| 5:16 pm on Nov 9, 2006 (gmt 0)|
The current wave with the smileys at the end is unbelievable.
I don't think that I have ever seen such an onslaught.
| 6:11 pm on Nov 9, 2006 (gmt 0)|
Tons of penny stock spam. Sometimes 20 for the same stock in a day. (the stock always plummets afterward, btw as insiders sell out)
There should be more pressure on the SEC to do something about these cesspool little companies that should have never been public in the first place.
virtually 100% of them are scams.
| 11:22 am on Nov 10, 2006 (gmt 0)|
I think those penny stock spams are our biggest volume for type. And they all seem to come from different places, so hard to block or bounce
| 11:31 am on Nov 10, 2006 (gmt 0)|
I read this in The Guardian yesterday which suggests Spam has increased significantly since the Summer so you're certainly not alone.
|The company monitored nearly 70bn emails in September and October, and spam levels soared by 59% during that period. The company says that 91% of emails are now spam. |
| 11:56 am on Nov 10, 2006 (gmt 0)|
|the latest one being "Leo wrote:" or "Name wrote:" |
Yes, I am getting many more of these the past week.
Spam has went up since summer? I wonder if that is 18 year old geeks with nothing more to do with they're time.
| 11:56 am on Nov 10, 2006 (gmt 0)|
Is half these Emails from infected PC's?
| 1:37 pm on Nov 10, 2006 (gmt 0)|
The Hi <name> mails are the most misleading and need to be looked at carefully!
| 1:40 pm on Nov 10, 2006 (gmt 0)|
I don't bother with putting my email address on websites due to email harvesters. Contact forms are better.
If in a rush I'll do an image version of the email (with no mailto - folk have to manually enter it).
But I'm also seeing more spam email - including lots of emails pretending to be from banks etc. It's a series issue that there isn't really an adequate solution to.
Theres no point in assuming that people should know better. Not everyone has the neceassary range of internet skills, social skills and experience required to be able to work out what's real and what isn't.
With reports of people in call centers both here (UK) and abroad being only too happy to steal and sell your details, things can only get worse - spam email that already includes information about you to make it seem more authentic.
A secure padlocked version of email has to be urgently developed so that people can't falsify email addresses and so that emails can't be read by others. I think that companies should have to sign something which registers their company, logo etc. Then software rewritten to highlight safe company emails. Any company pretending to be someone they aren't (e.g. bank emails, similiar domains etc) could be identified by the public and have their company email licence revoked. Perhaps this could be done at a country level.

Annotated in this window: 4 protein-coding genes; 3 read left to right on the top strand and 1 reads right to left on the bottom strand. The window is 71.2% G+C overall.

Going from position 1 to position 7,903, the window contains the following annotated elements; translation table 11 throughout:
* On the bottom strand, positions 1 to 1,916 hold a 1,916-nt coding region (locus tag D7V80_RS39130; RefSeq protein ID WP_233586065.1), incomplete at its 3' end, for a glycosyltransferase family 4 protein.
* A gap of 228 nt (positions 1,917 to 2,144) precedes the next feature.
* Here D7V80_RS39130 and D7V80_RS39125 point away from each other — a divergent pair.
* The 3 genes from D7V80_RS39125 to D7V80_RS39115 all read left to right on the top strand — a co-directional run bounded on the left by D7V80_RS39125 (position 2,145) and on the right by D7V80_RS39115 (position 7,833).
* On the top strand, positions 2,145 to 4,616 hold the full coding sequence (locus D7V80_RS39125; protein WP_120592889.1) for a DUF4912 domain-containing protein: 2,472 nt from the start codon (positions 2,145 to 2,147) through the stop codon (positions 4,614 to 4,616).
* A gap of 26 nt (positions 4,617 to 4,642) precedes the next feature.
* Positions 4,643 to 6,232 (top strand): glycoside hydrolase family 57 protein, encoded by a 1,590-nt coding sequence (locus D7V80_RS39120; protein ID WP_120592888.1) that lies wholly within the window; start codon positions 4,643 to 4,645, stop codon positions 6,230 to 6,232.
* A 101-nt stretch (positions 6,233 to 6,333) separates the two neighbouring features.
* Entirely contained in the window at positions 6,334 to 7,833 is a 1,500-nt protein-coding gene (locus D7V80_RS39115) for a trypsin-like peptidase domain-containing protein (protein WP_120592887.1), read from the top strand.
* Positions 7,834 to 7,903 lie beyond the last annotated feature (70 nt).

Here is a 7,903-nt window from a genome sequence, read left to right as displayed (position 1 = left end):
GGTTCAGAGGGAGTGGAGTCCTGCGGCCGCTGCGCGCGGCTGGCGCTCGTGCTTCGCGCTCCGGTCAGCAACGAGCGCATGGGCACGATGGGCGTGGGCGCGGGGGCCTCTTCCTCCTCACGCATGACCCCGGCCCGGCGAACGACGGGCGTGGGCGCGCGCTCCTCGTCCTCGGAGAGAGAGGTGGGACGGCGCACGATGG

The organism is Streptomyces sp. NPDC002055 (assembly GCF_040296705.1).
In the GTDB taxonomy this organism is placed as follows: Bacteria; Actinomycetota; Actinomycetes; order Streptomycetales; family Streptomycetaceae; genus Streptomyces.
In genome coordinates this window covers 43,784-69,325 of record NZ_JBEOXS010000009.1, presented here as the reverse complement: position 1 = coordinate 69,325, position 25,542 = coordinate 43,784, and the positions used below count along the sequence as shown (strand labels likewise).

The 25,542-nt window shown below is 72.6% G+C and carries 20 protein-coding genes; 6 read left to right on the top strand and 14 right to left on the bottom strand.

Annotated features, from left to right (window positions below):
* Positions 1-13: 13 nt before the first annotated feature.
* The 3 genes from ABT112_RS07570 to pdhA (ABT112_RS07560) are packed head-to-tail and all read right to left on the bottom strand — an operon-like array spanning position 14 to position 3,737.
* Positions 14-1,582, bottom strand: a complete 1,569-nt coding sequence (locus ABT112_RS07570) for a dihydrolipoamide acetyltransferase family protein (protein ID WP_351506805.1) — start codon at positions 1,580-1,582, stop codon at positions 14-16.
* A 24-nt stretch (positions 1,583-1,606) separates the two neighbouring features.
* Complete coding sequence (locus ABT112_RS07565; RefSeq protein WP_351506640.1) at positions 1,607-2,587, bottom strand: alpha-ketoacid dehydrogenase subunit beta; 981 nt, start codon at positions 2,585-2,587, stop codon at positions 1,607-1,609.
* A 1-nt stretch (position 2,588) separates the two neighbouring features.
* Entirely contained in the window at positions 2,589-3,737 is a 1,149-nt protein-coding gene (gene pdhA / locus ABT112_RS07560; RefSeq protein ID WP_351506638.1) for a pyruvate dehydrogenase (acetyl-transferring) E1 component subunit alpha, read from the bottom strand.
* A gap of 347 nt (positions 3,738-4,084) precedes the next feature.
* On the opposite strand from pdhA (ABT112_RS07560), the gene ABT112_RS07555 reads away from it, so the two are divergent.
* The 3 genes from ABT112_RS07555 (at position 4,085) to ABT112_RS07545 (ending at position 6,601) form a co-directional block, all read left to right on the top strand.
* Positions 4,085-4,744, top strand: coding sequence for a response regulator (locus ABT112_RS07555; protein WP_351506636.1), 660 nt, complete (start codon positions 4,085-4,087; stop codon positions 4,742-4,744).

Something has to be done about it anyway.
Email should have the potential to replace normal letters through the post. But anyone serious about security - such as banks - are better off just sending out post and telling their users to ignore all emails that appear to come from them in my opinion.
| 2:30 pm on Nov 10, 2006 (gmt 0)|
Any solid advice on how to kill it on the server level? I don't want to go to Spam Assas. as I hate receiving the "verify who you are" emails. How do you block countries, etc. Can you buy a block list somewhere? I am getting desperate.
| 4:46 pm on Nov 11, 2006 (gmt 0)|
|A secure padlocked version of email has to be urgently developed so that people can't falsify email addresses and so that emails can't be read by others. I think that companies should have to sign something which registers their company, logo etc. Then software rewritten to highlight safe company emails. Any company pretending to be someone they aren't (e.g. bank emails, similiar domains etc) could be identified by the public and have their company email licence revoked. Perhaps this could be done at a country level. |
Something has to be done about it anyway.
I quite agree. It is time we all accepted that email in it's current form is broken and that we need a serious rethink of how it works.
| 4:51 pm on Nov 11, 2006 (gmt 0)|
|Can you buy a block list somewhere? I am getting desperate. |
Yes, you can. There is one leader in that field - [spamhaus.org...]
Use of the SBL is free for individuals operating small mail servers as long as your email traffic is low. Commercial users, corporate networks and ISPs need to purchase a yearly subscription to use the service.
| 6:50 pm on Nov 11, 2006 (gmt 0)|
|Something has to be done about it anyway. |
I agree and I cannot for the life of me understand why this has not already happened. You would think that all the brains at companies like Microsoft would be able to come up with a foolproof method of dealing with this.
But then ... perhaps there is a hidden agenda. There are lots of companies making serious money from spam and its side issues.
| This 47 message thread spans 2 pages: 47 (  2 ) > > |